I roomed with John from Paris, Texas, in my training school. John, an Army veteran, had been wounded in Vietnam and had three round scars, through-and-through, in his right thigh. He’d DEROS’d in 1972 and spent six years trying to be a civilian. He couldn’t and rejoined the military, but a different branch, the Navy.

Rex, a corporate regional director, who hired me after I got out of the Navy, had been a Marine whose tour in Vietnam in 1969-70 had left him with facial scars from shrapnel that were far worse than the character, Sergeant Barnes, portrayed by Tom Berenger in the movie, Platoon.

There are others I served with, met, and worked with and for… who also bore scars (inner and outer) from the war.

I came to know aspects of the war through what they said and didn’t say about their experiences.

So, the shadow of Vietnam loomed as a teenager and young adult. As a writer, I’ve ghostwritten two novels set in Vietnam from 1967-79, and in my business career, my company, Adducent, has worked with dozens of veterans, many of whom served in Vietnam. All have stories about how their military service, especially combat… changed them forever.

Creating Books…


Our experience in book development and publishing includes more than 100 projects, spanning POD, Traditional, and Special Edition/Custom Publishing.

We’ve also worked with many self-published authors and provided services to other publishers for their titles.

It’s always a thrill to witness the transformation of ideas, experiences, and thoughts into stories and books. It’s incredible to hold a book you’ve had a part in creating.

Following is a great video on the manufacturing process.

How A Book Is Made

Interested in writing or publishing stories or a book(s) and need help?

Contact Us for a Free No Obligation Consultation Call

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WINGS [Fiction]

One of my readers sent me a photo of a mist-shrouded forest, serene and ethereal. From her posts and comments, I knew a little bit about her. She was a single mom raising a child under challenging circumstances and sometimes struggled.She also loved fairies and had a wonderful sense of humor and appreciation for the beauty in our world (despite all she dealt with). When she sent me the picture, she asked: “Can you write me a story about this?” I did, and here’s the result.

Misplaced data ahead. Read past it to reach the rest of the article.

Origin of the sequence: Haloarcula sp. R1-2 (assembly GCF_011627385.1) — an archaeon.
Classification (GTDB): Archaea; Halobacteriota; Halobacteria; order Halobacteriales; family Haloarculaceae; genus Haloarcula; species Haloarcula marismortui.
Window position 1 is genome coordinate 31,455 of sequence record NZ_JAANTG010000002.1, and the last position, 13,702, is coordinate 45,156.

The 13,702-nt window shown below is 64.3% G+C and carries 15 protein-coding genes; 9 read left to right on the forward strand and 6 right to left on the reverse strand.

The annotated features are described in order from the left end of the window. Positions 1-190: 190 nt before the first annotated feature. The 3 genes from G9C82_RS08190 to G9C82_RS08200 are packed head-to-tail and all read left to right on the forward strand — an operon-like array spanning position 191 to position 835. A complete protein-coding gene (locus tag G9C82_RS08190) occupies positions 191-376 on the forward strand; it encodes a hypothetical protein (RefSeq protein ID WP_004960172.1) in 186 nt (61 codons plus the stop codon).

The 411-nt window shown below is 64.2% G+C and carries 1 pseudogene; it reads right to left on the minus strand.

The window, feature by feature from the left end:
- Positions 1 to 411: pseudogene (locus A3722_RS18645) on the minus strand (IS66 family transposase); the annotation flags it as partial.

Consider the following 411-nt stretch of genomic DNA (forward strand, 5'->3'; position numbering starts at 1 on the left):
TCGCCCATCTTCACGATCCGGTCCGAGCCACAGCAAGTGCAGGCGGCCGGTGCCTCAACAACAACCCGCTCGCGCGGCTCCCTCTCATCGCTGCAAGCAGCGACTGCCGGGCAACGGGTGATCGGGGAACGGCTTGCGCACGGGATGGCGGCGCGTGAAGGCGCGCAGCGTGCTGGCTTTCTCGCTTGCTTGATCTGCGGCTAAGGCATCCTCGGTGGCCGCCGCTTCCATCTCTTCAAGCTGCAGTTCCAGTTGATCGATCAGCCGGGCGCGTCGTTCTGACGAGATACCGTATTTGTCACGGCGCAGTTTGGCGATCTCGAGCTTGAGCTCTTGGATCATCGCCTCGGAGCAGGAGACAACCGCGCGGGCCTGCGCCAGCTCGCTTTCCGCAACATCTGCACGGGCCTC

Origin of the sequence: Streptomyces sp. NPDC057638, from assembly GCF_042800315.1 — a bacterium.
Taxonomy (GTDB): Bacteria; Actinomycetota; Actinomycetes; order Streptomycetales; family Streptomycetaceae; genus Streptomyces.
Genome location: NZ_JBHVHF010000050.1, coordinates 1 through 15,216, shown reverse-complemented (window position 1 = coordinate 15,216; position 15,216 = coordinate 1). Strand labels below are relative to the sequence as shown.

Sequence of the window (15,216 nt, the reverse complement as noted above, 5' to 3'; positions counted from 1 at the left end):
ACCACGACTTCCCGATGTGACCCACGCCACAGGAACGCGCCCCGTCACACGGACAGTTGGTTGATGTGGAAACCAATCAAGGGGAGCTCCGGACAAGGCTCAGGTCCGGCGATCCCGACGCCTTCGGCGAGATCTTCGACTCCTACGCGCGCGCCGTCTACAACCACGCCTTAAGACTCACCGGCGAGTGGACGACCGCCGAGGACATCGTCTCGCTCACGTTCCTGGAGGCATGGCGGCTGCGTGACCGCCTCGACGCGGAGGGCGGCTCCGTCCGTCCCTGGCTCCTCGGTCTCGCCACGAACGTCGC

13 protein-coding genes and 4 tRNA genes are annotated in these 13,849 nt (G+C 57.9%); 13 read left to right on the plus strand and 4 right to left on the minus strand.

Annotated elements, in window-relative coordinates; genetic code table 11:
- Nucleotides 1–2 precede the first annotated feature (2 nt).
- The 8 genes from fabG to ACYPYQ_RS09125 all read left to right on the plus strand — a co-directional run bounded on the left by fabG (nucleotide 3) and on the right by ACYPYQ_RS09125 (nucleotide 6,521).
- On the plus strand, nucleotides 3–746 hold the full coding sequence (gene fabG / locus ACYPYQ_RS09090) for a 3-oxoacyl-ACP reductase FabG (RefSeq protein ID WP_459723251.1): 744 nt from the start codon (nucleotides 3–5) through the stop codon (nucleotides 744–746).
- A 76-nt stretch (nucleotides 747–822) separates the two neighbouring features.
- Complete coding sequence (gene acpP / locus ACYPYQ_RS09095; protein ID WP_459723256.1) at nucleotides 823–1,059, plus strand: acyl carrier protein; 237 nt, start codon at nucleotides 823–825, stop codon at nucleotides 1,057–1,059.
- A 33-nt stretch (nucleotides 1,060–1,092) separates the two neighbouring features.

Fánaí came upon her in the twilight mist. She was at the foot of a pile of large rocks that had sheared off the escarpment above. A gash ran from her forehead into the thick tangle of auburn hair. It had happened some time ago, maybe that morning, since it had clotted and dried despite the dampness of light rain.

He unslung his pack, quiver, and bow, and kneeled. The cold ground and the damp chill of the evening coming on with sundown settled into his joints. In the waning light, he saw the bruises on her face. Her torn clothing could hide others.

Fánaí stood and looked around. He had traveled far, and this was a strange country. Not so young but not so old, in his late 40s, no family left and tired of the sameness of his own land, he had followed a dream. To find a place where magic still lived and perhaps where he could heal. Fánaí had not expected to discover a young girl hurt and unconscious at the foot of a mountain.

Shaking his head, he stooped again to pick her up. A hardness, high, mid-back where he expected pliant skin made him fear broken bones hidden beneath. The girl opened her eyes and sat up as he got his arms under her. She coughed and stared at him, eyes wide. But their glinting umber lacked the wildness, the skittish confusion of pain; she seemed focused, not disoriented, as she asked: “What will you do to me?”

The girl shivered, cold and wet from the day’s rain, which had stopped. A chill mist blanketed the ground and thickened among the rocks. He took off his cloak and wrapped it around her shoulders. Curious but not asking about the trepidation he sensed behind her question, he said, “Well, the first thing is a fire to dry out and warm up.”